Since the book is a required text from the New Haven Public Schools curriculum, there was no choice for them not to read it, but the students did get a choice in what they were interested in learning more about. For the majority of the students, connect ability to the characters and time period were major priorities, with little emphasis placed on the background of the disease.
In this unit, the students’ questions will be answered and they will be able to draw conclusions about life in the turn of the century. The idea behind this unit originated from class critiques and book reviews that offered mixed reactions to the book. The feedback that I received from the students made me realize that if I wanted this book’s likeability to soar, then I had to teach other subject matter in addition to the book. It was also a goal to change the perspectives of the students about the book from utter dislike to pure love for the heroic scientists who risked their lives for medical research and science. Despite the grotesqueness of the introductory chapter, the book promised rich conversation and student discourse from start to finish about life in the early 1900’s.
As stated before, forming relationships with the characters and their stories is extremely important in being able to become a part of the experience of the book. My students were presented with great characters, portraits, and letters, but there was no meaning derived from them without the knowledge of the past. Once the students are given the framework, their understanding of the past becomes more applicable. Student-centered discussions can build upon prior knowledge, so that the students can filter out the information that is the most useful for them to use and teach others about.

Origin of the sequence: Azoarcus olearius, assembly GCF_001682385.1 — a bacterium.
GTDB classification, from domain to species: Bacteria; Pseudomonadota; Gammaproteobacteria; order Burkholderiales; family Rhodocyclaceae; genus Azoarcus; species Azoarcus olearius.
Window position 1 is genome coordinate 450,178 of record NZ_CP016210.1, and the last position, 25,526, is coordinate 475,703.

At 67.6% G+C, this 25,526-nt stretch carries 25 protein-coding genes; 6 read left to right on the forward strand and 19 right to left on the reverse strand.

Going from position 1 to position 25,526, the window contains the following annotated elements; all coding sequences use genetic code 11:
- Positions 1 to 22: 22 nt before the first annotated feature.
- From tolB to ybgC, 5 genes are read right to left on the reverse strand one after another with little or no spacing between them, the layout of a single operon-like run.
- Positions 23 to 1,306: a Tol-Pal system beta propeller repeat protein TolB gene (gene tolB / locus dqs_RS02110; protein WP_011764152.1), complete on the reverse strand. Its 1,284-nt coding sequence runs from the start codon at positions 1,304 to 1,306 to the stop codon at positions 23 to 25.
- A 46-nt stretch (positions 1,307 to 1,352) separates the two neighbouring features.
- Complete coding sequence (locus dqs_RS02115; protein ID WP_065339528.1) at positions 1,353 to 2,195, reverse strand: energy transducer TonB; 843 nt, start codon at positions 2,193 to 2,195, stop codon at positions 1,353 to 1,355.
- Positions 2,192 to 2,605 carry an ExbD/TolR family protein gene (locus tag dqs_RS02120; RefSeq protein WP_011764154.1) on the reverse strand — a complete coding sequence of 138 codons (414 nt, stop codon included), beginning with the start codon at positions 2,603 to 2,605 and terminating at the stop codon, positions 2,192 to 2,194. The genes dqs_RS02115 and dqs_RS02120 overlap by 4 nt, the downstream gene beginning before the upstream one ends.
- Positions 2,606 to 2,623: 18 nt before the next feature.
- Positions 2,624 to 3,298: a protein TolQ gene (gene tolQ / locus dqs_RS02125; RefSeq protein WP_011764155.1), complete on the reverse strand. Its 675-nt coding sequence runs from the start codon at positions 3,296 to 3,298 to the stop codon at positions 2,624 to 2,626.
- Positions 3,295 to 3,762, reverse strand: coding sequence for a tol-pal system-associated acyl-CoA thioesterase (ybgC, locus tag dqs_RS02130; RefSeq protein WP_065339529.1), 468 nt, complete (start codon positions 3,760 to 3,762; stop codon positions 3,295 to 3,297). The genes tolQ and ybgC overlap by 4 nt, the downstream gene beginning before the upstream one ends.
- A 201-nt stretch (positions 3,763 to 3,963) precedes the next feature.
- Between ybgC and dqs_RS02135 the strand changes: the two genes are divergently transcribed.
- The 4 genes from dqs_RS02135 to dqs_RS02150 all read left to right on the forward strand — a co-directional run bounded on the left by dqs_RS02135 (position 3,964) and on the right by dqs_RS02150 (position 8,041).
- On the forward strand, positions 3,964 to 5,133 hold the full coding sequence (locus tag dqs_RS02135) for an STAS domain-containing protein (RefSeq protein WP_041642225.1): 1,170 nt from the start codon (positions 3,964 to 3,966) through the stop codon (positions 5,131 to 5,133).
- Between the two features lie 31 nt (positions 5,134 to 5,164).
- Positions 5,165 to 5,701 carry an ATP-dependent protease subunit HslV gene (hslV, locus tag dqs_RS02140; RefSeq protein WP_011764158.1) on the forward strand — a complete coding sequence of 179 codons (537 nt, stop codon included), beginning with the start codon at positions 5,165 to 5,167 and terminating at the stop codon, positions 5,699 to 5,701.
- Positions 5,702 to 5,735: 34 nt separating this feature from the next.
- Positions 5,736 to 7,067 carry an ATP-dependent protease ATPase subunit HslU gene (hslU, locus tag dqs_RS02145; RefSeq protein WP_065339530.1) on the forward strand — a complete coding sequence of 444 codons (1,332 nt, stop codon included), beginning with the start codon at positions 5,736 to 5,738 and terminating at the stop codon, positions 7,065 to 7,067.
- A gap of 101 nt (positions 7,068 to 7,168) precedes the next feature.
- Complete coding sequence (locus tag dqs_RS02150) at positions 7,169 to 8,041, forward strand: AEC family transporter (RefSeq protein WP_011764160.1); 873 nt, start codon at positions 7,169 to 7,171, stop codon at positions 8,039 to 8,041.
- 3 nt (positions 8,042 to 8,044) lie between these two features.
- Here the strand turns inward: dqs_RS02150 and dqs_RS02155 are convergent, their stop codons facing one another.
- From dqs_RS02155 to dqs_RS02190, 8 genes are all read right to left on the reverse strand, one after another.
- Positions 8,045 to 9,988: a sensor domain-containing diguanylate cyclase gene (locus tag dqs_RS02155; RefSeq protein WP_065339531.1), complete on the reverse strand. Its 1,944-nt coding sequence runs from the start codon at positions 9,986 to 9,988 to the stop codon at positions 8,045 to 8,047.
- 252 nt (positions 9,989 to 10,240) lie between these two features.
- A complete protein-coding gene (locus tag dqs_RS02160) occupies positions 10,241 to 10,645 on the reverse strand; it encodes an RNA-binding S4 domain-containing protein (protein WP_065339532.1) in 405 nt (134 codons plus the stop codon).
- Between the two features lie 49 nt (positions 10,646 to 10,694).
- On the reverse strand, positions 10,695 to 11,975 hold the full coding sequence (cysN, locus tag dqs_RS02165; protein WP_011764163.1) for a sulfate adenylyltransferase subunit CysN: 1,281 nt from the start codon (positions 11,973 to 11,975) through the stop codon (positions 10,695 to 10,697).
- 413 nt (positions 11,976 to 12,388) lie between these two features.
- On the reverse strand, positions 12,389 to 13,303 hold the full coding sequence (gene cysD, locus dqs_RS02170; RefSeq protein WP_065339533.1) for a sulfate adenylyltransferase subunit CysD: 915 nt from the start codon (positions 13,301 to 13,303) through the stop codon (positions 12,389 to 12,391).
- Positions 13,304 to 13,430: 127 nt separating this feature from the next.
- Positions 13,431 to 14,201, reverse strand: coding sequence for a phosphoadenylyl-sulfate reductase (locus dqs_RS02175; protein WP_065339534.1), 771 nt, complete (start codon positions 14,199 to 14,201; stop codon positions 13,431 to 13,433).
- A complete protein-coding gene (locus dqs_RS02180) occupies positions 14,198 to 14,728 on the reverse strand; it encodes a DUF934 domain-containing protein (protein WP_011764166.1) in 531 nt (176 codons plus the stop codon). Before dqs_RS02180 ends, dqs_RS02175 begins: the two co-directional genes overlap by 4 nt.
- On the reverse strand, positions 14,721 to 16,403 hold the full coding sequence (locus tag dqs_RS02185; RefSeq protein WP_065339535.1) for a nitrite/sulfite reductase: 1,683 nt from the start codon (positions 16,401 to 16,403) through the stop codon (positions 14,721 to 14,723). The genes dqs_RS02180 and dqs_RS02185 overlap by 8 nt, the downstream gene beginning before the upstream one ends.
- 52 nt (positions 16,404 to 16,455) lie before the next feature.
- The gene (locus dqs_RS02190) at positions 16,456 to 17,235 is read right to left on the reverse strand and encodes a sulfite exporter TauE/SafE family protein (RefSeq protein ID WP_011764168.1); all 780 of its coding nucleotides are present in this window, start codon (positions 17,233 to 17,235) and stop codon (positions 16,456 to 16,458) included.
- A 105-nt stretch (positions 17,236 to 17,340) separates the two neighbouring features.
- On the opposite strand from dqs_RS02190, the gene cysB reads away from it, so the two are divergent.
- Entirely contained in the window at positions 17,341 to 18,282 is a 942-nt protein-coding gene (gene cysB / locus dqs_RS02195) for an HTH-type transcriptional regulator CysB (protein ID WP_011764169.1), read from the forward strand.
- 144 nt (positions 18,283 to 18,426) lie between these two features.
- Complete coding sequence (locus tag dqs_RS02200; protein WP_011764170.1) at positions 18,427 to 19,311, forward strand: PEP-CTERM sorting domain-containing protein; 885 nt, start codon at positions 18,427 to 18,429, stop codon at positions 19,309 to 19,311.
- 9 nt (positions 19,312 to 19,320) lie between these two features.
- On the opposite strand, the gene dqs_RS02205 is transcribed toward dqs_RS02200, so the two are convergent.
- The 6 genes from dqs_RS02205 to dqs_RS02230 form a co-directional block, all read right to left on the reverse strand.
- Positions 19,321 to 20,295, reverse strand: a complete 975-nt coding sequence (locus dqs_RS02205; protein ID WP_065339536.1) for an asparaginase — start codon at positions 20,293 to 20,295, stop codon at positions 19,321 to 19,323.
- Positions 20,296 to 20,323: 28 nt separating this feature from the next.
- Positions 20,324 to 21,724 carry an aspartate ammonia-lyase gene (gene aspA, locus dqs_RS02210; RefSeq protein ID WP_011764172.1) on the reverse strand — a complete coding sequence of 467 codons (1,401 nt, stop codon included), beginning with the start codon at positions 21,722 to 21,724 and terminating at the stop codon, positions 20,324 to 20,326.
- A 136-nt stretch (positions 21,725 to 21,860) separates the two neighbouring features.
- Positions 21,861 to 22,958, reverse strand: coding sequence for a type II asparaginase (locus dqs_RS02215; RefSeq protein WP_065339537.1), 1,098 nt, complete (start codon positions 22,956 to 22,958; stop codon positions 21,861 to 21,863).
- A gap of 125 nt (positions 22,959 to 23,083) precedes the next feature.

The unit will include reading, writing, and researching topics surrounding yellow fever. The new background that the students will learn will enhance their close reading of the book. The new information is designed to get the students actively involved. Hopefully, it will invite connections to the real world and interpretations of life at this time period. The unit will appeal to students who are auditory learners, visual, kinesthetic, and linguistic learners because of the multiple resources that are being highlighted and used throughout the unit. The experience of the book will be richer once the students gain more insights about what they are interested in.